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Chapter Summary

Gujarat was a region of commercial towns and cities, of powerful merchant families and banking houses, and of a highly commercialized agriculture. Its economy was oriented towards maritime commerce and its vitality depended much on prosperous merchant groups and industrious manufacturers. This chapter argues that the relationship between the state and the economy was limited to the formers appropriation of a part of the produce and a fee on all market exchanges, beyond which the economic processes were free of state intervention or control. To a large extent, economic growth followed the Smithian evolutionary pattern in which the essential stimulus to produce or exchange goods came largely from market economic forces. A concomitant development was the emergence of active trading ports in north-western Gujarat such as Gogha, Bhavanagar, Dhollera and Mandvi.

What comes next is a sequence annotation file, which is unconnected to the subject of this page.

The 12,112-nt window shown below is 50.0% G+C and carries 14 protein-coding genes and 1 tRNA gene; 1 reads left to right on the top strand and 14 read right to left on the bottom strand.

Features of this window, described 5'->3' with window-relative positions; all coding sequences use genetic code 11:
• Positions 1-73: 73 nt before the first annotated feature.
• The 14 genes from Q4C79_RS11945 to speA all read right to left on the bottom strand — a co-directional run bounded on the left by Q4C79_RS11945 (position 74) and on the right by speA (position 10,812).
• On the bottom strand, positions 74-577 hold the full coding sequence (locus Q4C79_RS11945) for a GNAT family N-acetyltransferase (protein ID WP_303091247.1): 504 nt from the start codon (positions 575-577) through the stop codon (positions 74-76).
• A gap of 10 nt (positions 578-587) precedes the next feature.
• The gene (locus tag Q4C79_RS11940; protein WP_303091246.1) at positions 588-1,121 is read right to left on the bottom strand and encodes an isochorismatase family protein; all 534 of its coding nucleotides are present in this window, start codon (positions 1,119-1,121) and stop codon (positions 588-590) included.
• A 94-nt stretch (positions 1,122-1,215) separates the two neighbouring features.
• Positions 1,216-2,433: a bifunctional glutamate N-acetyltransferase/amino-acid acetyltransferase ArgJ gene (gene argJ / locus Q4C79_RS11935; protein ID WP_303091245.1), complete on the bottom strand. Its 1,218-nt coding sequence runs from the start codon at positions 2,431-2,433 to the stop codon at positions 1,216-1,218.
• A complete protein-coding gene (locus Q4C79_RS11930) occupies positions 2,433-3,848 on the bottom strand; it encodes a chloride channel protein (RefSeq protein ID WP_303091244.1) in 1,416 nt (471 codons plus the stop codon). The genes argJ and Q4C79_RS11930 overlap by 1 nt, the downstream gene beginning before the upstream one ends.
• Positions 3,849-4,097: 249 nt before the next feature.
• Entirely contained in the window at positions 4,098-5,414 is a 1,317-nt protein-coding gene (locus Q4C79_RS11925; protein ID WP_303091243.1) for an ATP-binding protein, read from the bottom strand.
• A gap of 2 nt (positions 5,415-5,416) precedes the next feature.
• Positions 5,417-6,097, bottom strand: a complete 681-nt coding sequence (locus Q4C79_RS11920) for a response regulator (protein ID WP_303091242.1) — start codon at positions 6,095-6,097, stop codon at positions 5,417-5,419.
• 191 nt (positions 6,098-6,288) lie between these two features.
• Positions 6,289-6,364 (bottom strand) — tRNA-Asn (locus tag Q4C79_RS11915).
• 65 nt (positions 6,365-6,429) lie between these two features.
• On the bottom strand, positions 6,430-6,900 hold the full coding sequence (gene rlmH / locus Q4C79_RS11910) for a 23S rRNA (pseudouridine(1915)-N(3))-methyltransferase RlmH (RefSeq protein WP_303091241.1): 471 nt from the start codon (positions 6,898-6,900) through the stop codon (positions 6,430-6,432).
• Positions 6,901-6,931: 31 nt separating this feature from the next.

Keywords: economy; Gujarat; merchant groups



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